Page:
The Korea Wetland Project has released PDF versions of my photo journals of a Korea Wetland Keeper (smiley face). The Jirisan Wetland Eco-Tour Journal tells of visiting areas of the park usually restricted to researchers. The Upo Marsh Circuit Hike Journal describes how I got more adventure than I had bargained for in endeavouring to walk around this enormous wetland system.
I learned about the Korea Wetland Project on CouchSurfing. I thought it was perfect for me. Volunteering to go hiking and to write, all in the name of the environment and travel — does it get bundled in a better package than that?
Language barriers don’t generally scare me off, so in mid-August, I went on an all-Korean eco-tour of Jiri Mountain’s wetlands as a volunteer.
My task was to participate in the tour and write a photo journal about it, which would be used to attract more tourists to the eco-tours offered in all of Korea’s national parks.
The tour itself was interesting at times, a bit boring at others. I had people translating for me when they could, but they just couldn’t deal with the technical language of science and botany, so I was often left in the dark. Still, they were able to convey a lot of interesting information and I was thrilled to be visiting prohibited areas of the park.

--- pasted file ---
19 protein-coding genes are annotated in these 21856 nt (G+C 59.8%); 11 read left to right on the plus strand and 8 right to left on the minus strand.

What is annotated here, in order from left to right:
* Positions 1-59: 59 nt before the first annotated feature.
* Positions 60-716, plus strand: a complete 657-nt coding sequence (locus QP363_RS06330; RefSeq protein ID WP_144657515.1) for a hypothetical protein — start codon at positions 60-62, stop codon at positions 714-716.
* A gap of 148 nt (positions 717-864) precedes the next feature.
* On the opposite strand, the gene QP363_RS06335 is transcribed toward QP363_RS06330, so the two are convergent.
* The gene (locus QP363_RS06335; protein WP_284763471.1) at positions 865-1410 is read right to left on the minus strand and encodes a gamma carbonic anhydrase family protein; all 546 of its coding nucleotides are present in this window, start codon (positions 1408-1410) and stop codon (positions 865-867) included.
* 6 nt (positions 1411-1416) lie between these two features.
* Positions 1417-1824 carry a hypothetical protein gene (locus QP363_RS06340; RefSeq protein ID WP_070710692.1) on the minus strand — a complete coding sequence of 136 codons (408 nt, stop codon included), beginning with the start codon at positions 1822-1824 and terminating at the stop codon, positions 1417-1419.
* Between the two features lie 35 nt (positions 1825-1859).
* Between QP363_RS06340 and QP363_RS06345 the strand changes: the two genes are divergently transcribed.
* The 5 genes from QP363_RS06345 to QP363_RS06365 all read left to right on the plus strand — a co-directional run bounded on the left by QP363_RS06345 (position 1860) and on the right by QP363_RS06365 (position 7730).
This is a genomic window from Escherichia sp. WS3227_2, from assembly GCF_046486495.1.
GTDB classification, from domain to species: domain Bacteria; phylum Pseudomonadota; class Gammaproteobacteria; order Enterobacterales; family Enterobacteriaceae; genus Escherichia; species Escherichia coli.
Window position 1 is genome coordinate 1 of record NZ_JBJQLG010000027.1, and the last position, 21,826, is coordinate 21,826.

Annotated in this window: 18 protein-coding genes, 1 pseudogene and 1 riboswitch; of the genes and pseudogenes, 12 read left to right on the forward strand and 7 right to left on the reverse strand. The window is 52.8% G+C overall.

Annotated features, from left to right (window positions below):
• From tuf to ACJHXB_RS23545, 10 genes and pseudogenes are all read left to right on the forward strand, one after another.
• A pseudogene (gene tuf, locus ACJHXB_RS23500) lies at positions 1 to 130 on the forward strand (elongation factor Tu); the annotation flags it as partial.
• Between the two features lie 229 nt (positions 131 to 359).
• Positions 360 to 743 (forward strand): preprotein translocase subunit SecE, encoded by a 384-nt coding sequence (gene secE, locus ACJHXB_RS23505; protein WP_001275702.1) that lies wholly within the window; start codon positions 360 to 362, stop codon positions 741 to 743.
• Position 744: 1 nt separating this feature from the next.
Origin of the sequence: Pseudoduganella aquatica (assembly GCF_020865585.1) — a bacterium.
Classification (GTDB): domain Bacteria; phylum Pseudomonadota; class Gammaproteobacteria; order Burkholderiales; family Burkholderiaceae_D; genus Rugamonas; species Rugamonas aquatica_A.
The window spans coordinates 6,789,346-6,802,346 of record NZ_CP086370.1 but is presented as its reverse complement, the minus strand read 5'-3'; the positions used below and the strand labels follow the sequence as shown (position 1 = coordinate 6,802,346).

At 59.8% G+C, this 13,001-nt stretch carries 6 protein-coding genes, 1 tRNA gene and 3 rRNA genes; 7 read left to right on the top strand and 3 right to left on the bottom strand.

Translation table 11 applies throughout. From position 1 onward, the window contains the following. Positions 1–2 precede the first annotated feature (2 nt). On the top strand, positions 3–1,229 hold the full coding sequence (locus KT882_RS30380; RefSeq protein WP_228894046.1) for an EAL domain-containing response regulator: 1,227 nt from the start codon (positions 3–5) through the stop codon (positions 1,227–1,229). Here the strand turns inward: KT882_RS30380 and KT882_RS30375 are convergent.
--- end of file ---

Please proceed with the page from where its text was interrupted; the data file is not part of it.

It was definitely different from the crowded three-day Jirisan trek I’d done in May!
In early October, I gave myself a self-guided eco-tour of Upo Marsh on a circuit hike, after checking with the Korea Wetland Project that Upo is the type of wetland they’re looking to promote through the photo journals of a Korea Wetland Keeper. Once I got the ok, I planned an educational day trip for myself.
Too bad I wasn’t with the Korea Wetland Project when I went to Eulsukdo in Busan, at the mouth of the Nakdong Estuary!
Still, I’m so happy I had this opportunity. I love hiking in mountains, but I was brought up by lakes and rivers. Living by the ocean just isn’t the same. I missed swamps! Thankfully, I found some (smiley face).